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  • 2015springbettphd

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Enacting professional identity: an exploration of teacher educators’ entanglement with educational technologies in FE

Research output: ThesisDoctoral Thesis

Published
  • Octavia Springbett
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Publication date2015
Number of pages365
QualificationPhD
Awarding Institution
Supervisors/Advisors
Publisher
  • Lancaster University
Original languageEnglish

Abstract

This study focuses on the technology practices of teacher educators in further education (FE) colleges as a site for the negotiation of professional identity. As the culture of performativity and accountability has grown across the English education system, FE has become progressively standardised, centrally mandated and regulated. This has led to debates about teacher professional autonomy and the underlying values of an education system ostensibly oriented towards neoliberalist consumer markets. Policymakers present both the professionalisation of the FE workforce and the effective use of technology as crucial to achieving educational objectives. However, amid substantial interventions into FE teacher education and practice, decisions about educational technology use are seemingly entrusted to teaching professionals.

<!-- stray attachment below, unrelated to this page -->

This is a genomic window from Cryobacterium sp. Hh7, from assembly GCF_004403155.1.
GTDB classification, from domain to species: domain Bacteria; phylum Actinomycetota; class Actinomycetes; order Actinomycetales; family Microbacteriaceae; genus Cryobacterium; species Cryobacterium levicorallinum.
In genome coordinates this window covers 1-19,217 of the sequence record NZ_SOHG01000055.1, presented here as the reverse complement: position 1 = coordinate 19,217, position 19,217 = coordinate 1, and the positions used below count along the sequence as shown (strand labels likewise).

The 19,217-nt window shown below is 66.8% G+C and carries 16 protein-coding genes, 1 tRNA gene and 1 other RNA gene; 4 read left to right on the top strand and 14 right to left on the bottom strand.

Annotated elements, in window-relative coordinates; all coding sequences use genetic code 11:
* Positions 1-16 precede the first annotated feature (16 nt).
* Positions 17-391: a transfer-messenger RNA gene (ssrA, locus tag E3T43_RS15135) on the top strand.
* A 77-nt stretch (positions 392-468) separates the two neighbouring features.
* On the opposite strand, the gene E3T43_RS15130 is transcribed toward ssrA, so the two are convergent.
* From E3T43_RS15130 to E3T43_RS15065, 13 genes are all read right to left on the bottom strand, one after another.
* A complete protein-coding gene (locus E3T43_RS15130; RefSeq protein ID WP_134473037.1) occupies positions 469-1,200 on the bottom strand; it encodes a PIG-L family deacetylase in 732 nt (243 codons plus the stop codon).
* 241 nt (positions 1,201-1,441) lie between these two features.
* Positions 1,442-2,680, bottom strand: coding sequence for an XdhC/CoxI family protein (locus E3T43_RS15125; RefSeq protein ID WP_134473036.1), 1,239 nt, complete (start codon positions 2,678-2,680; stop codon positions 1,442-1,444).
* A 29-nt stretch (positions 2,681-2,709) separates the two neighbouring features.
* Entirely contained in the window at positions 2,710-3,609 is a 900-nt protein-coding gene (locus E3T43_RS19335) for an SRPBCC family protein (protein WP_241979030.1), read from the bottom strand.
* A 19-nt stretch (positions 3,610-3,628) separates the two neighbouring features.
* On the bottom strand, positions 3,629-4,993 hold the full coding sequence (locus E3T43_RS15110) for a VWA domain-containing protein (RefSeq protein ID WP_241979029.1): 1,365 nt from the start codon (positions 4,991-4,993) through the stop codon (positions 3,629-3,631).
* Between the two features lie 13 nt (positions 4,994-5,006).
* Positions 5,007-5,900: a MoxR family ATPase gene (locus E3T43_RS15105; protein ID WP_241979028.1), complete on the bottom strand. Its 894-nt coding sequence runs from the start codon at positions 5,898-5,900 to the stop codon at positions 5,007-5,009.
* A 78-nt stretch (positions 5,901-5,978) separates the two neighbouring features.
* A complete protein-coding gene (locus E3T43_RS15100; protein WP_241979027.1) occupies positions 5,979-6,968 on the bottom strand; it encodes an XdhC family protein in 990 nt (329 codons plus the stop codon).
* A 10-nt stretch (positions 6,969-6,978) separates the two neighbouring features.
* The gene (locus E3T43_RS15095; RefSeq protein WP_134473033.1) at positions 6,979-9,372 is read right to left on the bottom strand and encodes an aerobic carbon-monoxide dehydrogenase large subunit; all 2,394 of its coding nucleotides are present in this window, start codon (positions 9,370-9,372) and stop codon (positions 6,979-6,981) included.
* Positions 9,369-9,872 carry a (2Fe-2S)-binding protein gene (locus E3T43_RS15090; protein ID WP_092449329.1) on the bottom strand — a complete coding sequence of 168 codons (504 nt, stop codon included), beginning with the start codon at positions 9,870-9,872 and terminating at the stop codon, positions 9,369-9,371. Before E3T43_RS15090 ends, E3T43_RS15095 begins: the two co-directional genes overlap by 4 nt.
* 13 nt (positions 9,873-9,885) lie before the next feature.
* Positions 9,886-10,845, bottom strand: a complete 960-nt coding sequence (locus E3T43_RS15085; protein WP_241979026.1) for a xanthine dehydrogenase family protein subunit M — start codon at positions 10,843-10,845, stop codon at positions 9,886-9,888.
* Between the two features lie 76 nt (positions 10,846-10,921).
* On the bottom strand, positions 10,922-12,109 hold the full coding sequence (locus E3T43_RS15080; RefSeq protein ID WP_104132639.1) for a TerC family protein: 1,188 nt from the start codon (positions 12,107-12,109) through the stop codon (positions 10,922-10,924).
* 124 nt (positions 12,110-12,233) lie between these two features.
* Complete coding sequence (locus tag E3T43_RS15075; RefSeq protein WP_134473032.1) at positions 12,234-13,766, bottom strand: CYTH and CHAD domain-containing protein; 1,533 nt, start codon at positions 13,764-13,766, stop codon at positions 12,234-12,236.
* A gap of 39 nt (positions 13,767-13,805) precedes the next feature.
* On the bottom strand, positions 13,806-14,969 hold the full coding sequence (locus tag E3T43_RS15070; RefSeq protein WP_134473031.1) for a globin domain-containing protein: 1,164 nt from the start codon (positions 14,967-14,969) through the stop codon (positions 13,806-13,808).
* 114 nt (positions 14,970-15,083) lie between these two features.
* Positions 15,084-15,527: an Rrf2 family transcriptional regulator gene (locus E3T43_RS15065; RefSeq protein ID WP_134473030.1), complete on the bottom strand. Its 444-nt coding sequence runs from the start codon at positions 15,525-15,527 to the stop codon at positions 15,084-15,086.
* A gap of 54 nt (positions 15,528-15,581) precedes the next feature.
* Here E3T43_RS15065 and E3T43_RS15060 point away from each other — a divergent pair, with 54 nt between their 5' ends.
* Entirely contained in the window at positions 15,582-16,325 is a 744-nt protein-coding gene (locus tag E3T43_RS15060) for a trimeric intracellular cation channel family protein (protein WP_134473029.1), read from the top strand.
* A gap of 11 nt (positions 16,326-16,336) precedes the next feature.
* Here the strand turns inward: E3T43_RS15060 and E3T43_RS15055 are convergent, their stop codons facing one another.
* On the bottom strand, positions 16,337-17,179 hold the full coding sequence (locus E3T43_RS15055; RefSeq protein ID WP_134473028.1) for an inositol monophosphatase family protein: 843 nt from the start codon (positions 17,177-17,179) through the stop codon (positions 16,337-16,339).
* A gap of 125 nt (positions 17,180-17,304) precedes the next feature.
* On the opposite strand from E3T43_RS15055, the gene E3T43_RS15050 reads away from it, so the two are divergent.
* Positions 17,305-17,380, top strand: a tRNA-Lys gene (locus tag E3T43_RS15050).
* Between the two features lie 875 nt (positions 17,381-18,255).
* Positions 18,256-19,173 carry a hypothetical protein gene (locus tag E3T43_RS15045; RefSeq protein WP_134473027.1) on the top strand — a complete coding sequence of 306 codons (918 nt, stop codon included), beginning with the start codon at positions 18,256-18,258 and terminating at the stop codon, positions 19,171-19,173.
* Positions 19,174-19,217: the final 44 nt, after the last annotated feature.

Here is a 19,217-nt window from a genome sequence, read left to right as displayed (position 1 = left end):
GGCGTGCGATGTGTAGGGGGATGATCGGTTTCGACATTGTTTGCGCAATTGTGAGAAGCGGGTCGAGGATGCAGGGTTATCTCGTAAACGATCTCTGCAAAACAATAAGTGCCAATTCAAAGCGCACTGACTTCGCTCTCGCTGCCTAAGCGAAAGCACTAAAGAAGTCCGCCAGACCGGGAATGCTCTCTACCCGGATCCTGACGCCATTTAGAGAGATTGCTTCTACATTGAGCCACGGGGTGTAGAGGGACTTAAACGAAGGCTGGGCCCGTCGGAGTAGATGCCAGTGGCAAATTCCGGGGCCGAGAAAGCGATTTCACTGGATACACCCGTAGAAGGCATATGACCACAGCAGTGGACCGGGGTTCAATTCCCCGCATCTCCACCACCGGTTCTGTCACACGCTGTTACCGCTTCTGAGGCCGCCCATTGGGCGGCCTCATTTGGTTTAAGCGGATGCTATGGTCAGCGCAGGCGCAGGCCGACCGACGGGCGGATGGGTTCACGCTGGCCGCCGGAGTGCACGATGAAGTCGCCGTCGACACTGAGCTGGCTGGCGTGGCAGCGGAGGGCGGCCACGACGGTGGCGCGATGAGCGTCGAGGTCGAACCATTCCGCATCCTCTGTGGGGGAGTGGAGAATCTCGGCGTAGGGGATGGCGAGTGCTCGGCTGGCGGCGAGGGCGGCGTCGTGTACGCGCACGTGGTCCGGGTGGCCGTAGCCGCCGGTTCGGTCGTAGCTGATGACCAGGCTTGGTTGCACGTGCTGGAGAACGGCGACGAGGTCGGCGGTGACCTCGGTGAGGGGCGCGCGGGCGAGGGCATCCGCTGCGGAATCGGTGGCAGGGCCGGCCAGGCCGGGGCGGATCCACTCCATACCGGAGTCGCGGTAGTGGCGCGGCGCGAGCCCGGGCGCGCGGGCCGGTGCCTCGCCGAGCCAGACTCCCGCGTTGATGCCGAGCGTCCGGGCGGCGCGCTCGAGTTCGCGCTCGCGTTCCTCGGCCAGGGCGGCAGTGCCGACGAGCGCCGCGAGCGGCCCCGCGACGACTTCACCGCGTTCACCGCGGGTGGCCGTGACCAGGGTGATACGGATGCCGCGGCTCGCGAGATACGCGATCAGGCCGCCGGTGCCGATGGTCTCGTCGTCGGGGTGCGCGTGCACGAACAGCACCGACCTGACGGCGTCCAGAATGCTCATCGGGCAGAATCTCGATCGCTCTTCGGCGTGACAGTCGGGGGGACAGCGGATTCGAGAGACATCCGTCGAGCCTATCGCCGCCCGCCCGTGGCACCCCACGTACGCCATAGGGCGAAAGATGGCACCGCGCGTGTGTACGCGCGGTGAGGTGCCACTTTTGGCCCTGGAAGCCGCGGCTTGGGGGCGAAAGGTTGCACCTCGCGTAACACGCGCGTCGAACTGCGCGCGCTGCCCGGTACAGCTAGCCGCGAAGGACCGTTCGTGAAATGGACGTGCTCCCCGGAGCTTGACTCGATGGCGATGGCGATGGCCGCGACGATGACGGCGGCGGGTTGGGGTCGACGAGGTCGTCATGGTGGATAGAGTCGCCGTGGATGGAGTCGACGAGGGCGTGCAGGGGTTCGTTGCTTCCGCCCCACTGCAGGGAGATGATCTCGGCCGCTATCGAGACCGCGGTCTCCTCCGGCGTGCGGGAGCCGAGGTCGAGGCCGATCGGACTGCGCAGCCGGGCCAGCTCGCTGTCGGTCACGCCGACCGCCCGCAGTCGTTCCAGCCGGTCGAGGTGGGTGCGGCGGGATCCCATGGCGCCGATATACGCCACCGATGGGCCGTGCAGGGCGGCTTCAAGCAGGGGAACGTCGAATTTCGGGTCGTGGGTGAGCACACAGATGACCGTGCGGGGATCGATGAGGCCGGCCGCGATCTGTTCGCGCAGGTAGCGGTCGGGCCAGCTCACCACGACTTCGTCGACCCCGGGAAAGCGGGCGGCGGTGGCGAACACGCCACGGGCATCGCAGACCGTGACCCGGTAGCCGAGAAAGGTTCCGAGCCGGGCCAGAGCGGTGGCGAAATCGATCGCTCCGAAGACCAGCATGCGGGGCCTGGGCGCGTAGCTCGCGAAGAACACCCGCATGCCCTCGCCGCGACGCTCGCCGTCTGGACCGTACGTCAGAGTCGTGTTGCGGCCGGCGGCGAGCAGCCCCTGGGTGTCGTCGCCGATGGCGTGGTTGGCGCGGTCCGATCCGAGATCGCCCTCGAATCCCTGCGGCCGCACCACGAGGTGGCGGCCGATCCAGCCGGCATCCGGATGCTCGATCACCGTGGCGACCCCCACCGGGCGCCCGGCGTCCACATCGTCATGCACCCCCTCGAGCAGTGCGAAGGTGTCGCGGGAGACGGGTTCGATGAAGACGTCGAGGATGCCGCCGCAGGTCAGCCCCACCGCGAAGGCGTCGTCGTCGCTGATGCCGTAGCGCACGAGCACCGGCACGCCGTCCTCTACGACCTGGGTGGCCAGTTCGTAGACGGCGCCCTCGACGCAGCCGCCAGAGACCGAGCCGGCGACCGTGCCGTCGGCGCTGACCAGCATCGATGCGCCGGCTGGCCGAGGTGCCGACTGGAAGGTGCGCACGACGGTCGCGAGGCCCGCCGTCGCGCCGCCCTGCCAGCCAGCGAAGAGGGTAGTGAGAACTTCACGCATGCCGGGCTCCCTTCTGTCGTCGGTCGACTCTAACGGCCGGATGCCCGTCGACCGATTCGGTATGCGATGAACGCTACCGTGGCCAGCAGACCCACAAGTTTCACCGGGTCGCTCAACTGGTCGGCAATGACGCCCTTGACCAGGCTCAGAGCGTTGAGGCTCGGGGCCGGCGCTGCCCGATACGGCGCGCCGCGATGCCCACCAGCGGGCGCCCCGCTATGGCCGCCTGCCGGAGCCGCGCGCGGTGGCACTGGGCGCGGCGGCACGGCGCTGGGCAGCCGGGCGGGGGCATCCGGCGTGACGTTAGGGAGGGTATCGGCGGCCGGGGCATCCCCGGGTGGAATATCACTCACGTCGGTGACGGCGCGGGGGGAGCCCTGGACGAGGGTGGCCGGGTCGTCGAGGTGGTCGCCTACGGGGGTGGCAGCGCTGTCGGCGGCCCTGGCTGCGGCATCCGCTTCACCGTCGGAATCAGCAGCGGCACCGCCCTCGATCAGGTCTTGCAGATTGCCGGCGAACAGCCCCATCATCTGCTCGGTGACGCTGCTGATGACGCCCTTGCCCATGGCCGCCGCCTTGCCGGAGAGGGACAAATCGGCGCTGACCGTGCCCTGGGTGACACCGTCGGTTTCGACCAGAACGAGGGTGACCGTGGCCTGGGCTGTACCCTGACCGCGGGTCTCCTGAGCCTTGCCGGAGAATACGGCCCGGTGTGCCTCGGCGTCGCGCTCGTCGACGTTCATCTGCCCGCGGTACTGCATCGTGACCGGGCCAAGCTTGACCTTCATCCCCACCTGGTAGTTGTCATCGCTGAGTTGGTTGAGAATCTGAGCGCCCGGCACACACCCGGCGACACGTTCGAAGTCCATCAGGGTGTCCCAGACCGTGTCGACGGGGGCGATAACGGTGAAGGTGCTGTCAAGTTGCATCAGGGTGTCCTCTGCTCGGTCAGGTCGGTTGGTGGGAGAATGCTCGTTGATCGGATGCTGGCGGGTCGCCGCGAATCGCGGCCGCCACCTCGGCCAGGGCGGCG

Drawing on the analytical resources of sociocultural and sociomaterial theory, this qualitative case study of three teacher education teams explores how teacher educators negotiate professional identity within the figured worlds of FE. Although underrepresented in research, the literature indicates that this group has an important role in achieving government objectives for improved learner outcomes. This study’s findings suggest that teacher educators identify with the key discourses of their context and professional role to different degrees, and seek to reconcile competing versions of professionalism. Teacher educator work is replete with technology and the appearance of professional choice in many technology practices is illusory. This is found to affect perceptions of technology as integral to teacher educator expertise and the extent to which technology is used in the politically desired ways.

Adding to the growing body of research on teacher educator professionalism and higher education (HE) in FE contexts, this thesis foregrounds the influence of the FE culture and conditions of employment on the (re)formation of teacher educator professional identity and demonstrates the potential of technology practices as an access point for further identity research.